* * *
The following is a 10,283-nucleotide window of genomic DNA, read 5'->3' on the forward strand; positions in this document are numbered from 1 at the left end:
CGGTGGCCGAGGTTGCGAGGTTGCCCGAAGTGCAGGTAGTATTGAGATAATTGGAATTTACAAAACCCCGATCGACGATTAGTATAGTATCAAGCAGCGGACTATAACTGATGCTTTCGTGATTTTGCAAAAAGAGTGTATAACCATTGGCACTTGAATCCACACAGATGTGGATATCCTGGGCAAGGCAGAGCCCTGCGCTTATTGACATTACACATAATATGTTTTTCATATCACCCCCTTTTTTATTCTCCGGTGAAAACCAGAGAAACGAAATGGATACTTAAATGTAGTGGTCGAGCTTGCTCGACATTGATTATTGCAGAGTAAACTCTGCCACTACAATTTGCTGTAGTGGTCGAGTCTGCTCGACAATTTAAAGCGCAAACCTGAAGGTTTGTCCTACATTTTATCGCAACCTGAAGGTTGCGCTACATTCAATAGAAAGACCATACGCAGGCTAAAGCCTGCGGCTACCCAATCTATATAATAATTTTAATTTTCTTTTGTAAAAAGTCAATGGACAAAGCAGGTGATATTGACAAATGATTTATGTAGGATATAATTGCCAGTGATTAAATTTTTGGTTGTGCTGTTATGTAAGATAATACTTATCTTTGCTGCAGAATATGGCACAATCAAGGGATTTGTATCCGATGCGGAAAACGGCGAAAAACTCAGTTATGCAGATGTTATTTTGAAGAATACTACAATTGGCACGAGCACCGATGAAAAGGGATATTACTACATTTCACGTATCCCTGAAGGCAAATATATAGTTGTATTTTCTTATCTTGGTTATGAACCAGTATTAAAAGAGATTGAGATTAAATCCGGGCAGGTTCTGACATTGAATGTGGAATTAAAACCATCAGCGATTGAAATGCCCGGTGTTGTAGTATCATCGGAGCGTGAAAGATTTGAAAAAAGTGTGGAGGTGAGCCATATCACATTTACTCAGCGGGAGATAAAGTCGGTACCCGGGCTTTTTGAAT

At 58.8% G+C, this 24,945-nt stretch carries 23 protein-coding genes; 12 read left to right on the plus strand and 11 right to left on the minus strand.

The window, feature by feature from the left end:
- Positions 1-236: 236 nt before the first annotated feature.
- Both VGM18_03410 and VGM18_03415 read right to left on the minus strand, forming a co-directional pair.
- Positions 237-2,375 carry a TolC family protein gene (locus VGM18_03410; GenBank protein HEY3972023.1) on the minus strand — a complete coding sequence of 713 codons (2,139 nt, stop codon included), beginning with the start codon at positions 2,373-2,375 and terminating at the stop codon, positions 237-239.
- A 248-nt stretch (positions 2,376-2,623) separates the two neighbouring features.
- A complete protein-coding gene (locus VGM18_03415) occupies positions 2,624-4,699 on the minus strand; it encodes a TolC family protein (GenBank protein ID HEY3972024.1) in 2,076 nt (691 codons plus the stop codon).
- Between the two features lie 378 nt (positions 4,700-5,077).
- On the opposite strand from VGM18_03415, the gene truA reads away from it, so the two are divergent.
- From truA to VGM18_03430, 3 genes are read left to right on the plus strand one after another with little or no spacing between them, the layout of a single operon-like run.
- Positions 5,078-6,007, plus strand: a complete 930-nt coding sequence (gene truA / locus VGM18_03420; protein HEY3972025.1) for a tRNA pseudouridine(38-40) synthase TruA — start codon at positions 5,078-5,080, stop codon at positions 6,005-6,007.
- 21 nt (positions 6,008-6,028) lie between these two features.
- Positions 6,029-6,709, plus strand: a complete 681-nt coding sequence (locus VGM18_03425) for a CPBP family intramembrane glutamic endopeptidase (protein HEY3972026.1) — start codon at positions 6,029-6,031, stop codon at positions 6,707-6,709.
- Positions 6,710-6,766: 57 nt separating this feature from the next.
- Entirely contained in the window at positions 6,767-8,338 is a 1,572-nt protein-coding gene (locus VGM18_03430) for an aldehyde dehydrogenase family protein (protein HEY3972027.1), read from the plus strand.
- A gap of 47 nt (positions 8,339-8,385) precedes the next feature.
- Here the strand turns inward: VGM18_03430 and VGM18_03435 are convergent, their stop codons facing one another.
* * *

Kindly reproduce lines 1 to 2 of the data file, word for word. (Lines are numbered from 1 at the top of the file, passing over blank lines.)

The following is a 10,283-nucleotide window of genomic DNA, read 5'->3' on the forward strand; positions in this document are numbered from 1 at the left end:
CGGTGGCCGAGGTTGCGAGGTTGCCCGAAGTGCAGGTAGTATTGAGATAATTGGAATTTACAAAACCCCGATCGACGATTAGTATAGTATCAAGCAGCGGACTATAACTGATGCTTTCGTGATTTTGCAAAAAGAGTGTATAACCATTGGCACTTGAATCCACACAGATGTGGATATCCTGGGCAAGGCAGAGCCCTGCGCTTATTGACATTACACATAATATGTTTTTCATATCACCCCCTTTTTTATTCTCCGGTGAAAACCAGAGAAACGAAATGGATACTTAAATGTAGTGGTCGAGCTTGCTCGACATTGATTATTGCAGAGTAAACTCTGCCACTACAATTTGCTGTAGTGGTCGAGTCTGCTCGACAATTTAAAGCGCAAACCTGAAGGTTTGTCCTACATTTTATCGCAACCTGAAGGTTGCGCTACATTCAATAGAAAGACCATACGCAGGCTAAAGCCTGCGGCTACCCAATCTATATAATAATTTTAATTTTCTTTTGTAAAAAGTCAATGGACAAAGCAGGTGATATTGACAAATGATTTATGTAGGATATAATTGCCAGTGATTAAATTTTTGGTTGTGCTGTTATGTAAGATAATACTTATCTTTGCTGCAGAATATGGCACAATCAAGGGATTTGTATCCGATGCGGAAAACGGCGAAAAACTCAGTTATGCAGATGTTATTTTGAAGAATACTACAATTGGCACGAGCACCGATGAAAAGGGATATTACTACATTTCACGTATCCCTGAAGGCAAATATATAGTTGTATTTTCTTATCTTGGTTATGAACCAGTATTAAAAGAGATTGAGATTAAATCCGGGCAGGTTCTGACATTGAATGTGGAATTAAAACCATCAGCGATTGAAATGCCCGGTGTTGTAGTATCATCGGAGCGTGAAAGATTTGAAAAAAGTGTGGAGGTGAGCCATATCACATTTACTCAGCGGGAGATAAAGTCGGTACCCGGGCTTTTTGAAT